Overall, this project developed methods and tools to monitor cetaceans including species of beaked whale that mass strand during some naval sonar exercises, defined the acoustic exposures that start to pose a risk, and developed methods to study how beaked and other whales respond to sonar and other sounds.


The probability of detecting beaked whale clicks from Blainville’s beaked whales (Mesoplodon densirostris) tagged was validated on a Navy range as a function of range and aspect. Although the work did assist in developing methods to estimate the absolute density and number of beaked whales based on passive acoustic detection, a greater sample size is required before robust conclusions can be drawn from the studies of effects of sonar. Preliminary results are helping to narrow the high level of uncertainty about the possible responses of Blainville’s beaked whales to anthropogenic sound and predator calls. They also suggest that other species of odontocete (toothed whales) may respond differently than beaked whales to sonar and other sounds, which may indicate different risks for such exposures for these different species. Taken together, these results suggest that beaked whales are silent and show avoidance responses to anthropogenic sounds ranging from shipping noise, mid-frequency active sonar, and pseudorandom noise in a surprisingly narrow range. A similar but more intense response was seen in response to the killer whale (Orcinus orca) playback, which was elicited by an exposure just barely above the ambient noise. After the killer whale playback, the beaked whale had a prolonged post-dive avoidance response. This suggests that while beaked whales showed similar responses to similar exposure levels for anthropogenic sound, they have a stronger response to much lower exposure levels of sounds from a predator.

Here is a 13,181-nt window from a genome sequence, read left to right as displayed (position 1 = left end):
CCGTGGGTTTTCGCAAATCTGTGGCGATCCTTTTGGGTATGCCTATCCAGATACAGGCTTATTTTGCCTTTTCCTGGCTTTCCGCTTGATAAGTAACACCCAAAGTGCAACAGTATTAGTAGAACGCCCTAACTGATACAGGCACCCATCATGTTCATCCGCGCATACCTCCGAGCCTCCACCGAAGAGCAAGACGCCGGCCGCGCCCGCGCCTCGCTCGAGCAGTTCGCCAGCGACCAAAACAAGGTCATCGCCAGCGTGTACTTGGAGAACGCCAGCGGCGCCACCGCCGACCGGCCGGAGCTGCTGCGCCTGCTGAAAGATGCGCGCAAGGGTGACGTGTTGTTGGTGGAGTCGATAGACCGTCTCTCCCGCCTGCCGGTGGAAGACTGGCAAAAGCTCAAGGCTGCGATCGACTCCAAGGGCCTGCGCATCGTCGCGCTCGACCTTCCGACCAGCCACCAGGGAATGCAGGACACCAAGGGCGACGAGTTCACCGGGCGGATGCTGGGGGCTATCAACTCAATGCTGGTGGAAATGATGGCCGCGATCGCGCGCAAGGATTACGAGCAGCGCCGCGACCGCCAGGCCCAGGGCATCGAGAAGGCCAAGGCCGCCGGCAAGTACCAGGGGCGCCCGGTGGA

For the testing of the new DTAG-3 system, experimental tags were deployed on beaked whales and sperm whales within networks of Global Positioning System (GPS)-synchronized acoustic recording buoys. The arrival times at the buoys of vocalizations from the tagged whale can be used to estimate the position of the whale independently of the dead-reckoned whale track deduced from the GPS, speed, and orientation sensors on the tag. A comparison of the two tracking methods enabled fine-tuning of the dead-reckoning algorithm, an estimation of error magnitude, and helped identify errors in the programs. The overall design of the new tag was similar enough to the second generation DTAG design that the considerable body of software, data treatments and field experience accrued in the last eight years was immediately applicable to the new devices.


These studies identified a statistically significant response from tagged beaked whales exposed to playback of sound, and they developed and validated a method to associate acoustic exposure with a safe response. The development of the DTAG-3 was completed successfully. The new DTAG-3 contains innovative new GPS and swim-speed sensors. Additionally, recording time was greatly increased in the new tag. Ultimately, this project has helped to define how beaked whales respond to sonar, what acoustic exposures elicit responses, and has developed methods and tools that are being used to help monitor marine mammals and how they respond to sound.

  • Marine Mammals